The spirit of the Abingdon MG did not die in 1980, it is alive and thriving in Victoria with the Victoria MG Club, and other similar organizations throughout the world. The club continues to provide events, assistance, parts and fellowship for those many owners who still like to drive their funny little cars for fun.

This year's Tenth Anniversary meet is a testimony to the dedication and enthusiasm of all our members who continue to enjoy and encourage others to enjoy the pleasure and aggravation of owning traditional British sporting cars. With this continued support of our membership the Victoria MG Club will continue to thrive into the next century.

Webmaster's Note: Al was quite right … the Victoria MG Club continues to thrive with a membership that currently totals in excess of 100 enthusiasts.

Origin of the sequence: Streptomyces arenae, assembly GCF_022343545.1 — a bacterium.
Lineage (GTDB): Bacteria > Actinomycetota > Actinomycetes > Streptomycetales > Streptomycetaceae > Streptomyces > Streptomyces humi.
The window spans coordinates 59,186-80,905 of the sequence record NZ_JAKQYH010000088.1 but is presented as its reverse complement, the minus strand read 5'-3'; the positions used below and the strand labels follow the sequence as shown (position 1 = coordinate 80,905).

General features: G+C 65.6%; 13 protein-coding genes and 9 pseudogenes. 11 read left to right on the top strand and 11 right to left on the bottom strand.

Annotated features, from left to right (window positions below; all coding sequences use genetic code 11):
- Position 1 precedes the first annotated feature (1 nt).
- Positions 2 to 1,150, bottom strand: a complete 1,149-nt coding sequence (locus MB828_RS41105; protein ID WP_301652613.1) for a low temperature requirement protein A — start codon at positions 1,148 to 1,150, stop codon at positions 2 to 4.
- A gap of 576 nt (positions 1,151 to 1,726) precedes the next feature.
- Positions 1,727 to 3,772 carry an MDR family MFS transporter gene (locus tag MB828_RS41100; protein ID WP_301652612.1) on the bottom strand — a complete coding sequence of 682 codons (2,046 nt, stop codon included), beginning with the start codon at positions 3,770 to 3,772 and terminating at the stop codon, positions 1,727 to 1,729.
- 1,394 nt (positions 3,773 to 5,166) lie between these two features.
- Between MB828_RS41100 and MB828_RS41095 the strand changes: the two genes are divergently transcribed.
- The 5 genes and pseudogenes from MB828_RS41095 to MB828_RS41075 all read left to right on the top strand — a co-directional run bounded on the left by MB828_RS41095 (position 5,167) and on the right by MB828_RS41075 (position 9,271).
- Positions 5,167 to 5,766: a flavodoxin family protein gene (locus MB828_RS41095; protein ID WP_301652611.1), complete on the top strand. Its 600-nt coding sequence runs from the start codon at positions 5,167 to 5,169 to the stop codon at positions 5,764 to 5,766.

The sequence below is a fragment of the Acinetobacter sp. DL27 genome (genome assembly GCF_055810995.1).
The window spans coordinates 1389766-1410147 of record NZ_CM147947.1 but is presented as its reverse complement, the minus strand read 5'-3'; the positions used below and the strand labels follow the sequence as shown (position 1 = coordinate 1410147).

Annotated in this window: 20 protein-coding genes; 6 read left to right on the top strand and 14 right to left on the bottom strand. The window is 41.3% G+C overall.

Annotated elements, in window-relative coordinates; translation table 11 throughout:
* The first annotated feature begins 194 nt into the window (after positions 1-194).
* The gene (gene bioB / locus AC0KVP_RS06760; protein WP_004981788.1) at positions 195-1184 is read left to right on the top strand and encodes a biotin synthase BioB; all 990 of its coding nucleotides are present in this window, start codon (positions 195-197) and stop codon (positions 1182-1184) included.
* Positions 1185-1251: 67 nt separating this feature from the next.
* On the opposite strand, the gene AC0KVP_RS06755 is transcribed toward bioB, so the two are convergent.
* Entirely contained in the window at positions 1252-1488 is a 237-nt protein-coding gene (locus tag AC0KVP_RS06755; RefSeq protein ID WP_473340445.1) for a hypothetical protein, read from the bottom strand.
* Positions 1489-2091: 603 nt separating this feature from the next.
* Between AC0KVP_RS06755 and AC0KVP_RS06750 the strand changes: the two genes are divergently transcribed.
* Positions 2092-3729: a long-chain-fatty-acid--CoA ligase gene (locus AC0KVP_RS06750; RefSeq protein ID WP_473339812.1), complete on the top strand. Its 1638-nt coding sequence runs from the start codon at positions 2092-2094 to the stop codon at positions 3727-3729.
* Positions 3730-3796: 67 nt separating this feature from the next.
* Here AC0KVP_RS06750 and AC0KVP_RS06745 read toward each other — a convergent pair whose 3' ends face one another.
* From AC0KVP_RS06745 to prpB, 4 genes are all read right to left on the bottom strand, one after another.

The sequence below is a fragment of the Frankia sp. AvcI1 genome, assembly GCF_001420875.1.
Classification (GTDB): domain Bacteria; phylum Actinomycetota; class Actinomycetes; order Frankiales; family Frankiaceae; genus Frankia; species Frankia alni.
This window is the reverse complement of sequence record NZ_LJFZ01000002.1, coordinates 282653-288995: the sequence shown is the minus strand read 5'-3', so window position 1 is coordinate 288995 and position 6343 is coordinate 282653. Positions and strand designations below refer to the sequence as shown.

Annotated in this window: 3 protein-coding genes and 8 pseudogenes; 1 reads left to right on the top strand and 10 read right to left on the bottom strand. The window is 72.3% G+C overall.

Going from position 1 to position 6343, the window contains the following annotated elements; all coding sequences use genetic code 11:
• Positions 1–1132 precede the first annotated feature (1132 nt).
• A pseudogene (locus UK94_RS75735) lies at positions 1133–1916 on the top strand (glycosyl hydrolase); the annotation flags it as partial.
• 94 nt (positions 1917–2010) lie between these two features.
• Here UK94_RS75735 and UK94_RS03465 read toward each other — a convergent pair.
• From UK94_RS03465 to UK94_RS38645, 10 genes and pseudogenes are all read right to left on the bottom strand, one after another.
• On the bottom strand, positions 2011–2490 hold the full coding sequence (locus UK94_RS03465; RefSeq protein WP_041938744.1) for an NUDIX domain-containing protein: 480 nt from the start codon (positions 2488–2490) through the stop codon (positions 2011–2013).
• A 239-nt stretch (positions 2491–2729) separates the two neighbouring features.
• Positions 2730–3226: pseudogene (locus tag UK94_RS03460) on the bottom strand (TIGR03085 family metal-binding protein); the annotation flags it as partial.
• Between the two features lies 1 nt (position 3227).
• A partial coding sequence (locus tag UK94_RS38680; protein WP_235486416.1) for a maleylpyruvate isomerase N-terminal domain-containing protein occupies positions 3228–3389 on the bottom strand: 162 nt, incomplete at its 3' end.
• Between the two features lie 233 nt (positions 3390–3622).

Victoria MG Club Second Decade (1991-2001)

By Alan Fraser

The Victoria MG Club entered its second decade still in a rebuilding mode as the club stabilized at just over 100 with older members taking a back seat and a new generation assuming the reins of power. Many children appeared for our events as families expanded.

The club embarked on a number of extended runs with weekend camping trips to Rathtrevor Park, an excursion to Kamloops to stay with Ken Finnigan, a tour to Lake Tahoe by way of Portland, two trips to Laguna Seca for the vintage races, weekends at Mount Washington and the GOF West at Whistler.

We enjoyed slaloms and post-slalom barbecues and had a picnic with ‘Queen Elizabeth’ at Government House where the only person more surprised at her arrival than club members was the shocked Commissionaire at the entrance, who furiously thumbed through his appointment book looking for dates of regal visits.